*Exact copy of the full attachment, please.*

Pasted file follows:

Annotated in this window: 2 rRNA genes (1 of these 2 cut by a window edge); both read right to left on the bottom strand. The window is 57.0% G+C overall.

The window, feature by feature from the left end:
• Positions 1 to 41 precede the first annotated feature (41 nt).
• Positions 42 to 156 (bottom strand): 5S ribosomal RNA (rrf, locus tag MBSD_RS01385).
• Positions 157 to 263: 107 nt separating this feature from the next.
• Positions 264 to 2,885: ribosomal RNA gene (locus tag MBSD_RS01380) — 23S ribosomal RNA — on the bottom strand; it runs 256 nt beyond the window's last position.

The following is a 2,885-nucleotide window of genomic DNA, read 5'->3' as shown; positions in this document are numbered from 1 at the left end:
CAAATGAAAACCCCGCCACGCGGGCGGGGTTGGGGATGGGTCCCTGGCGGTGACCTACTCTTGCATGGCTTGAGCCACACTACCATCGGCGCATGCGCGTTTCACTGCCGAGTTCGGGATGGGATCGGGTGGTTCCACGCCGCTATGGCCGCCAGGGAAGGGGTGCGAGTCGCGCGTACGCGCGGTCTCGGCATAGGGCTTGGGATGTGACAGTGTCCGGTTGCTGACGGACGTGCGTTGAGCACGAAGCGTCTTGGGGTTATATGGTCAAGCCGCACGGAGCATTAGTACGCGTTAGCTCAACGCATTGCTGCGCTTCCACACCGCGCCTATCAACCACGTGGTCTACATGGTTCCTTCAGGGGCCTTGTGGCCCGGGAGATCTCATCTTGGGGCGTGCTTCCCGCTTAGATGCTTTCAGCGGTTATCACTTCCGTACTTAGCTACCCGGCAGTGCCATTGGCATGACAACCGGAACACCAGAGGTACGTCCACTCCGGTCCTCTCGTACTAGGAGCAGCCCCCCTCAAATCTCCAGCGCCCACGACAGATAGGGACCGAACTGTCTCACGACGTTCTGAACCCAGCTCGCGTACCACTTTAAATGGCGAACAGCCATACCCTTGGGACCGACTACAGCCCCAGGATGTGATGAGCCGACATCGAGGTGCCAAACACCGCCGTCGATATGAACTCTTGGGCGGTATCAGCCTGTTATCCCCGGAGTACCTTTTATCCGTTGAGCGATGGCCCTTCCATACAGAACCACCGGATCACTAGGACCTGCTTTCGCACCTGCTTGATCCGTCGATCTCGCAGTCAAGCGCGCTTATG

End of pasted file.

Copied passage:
Annotated in this window: 2 rRNA genes (1 of these 2 cut by a window edge); both read right to left on the bottom strand. The window is 57.0% G+C overall.

The window, feature by feature from the left end:
• Positions 1 to 41 precede the first annotated feature (41 nt).
• Positions 42 to 156 (bottom strand): 5S ribosomal RNA (rrf, locus tag MBSD_RS01385).
• Positions 157 to 263: 107 nt separating this feature from the next.
• Positions 264 to 2,885: ribosomal RNA gene (locus tag MBSD_RS01380) — 23S ribosomal RNA — on the bottom strand; it runs 256 nt beyond the window's last position.

The following is a 2,885-nucleotide window of genomic DNA, read 5'->3' as shown; positions in this document are numbered from 1 at the left end:
CAAATGAAAACCCCGCCACGCGGGCGGGGTTGGGGATGGGTCCCTGGCGGTGACCTACTCTTGCATGGCTTGAGCCACACTACCATCGGCGCATGCGCGTTTCACTGCCGAGTTCGGGATGGGATCGGGTGGTTCCACGCCGCTATGGCCGCCAGGGAAGGGGTGCGAGTCGCGCGTACGCGCGGTCTCGGCATAGGGCTTGGGATGTGACAGTGTCCGGTTGCTGACGGACGTGCGTTGAGCACGAAGCGTCTTGGGGTTATATGGTCAAGCCGCACGGAGCATTAGTACGCGTTAGCTCAACGCATTGCTGCGCTTCCACACCGCGCCTATCAACCACGTGGTCTACATGGTTCCTTCAGGGGCCTTGTGGCCCGGGAGATCTCATCTTGGGGCGTGCTTCCCGCTTAGATGCTTTCAGCGGTTATCACTTCCGTACTTAGCTACCCGGCAGTGCCATTGGCATGACAACCGGAACACCAGAGGTACGTCCACTCCGGTCCTCTCGTACTAGGAGCAGCCCCCCTCAAATCTCCAGCGCCCACGACAGATAGGGACCGAACTGTCTCACGACGTTCTGAACCCAGCTCGCGTACCACTTTAAATGGCGAACAGCCATACCCTTGGGACCGACTACAGCCCCAGGATGTGATGAGCCGACATCGAGGTGCCAAACACCGCCGTCGATATGAACTCTTGGGCGGTATCAGCCTGTTATCCCCGGAGTACCTTTTATCCGTTGAGCGATGGCCCTTCCATACAGAACCACCGGATCACTAGGACCTGCTTTCGCACCTGCTTGATCCGTCGATCTCGCAGTCAAGCGCGCTTATG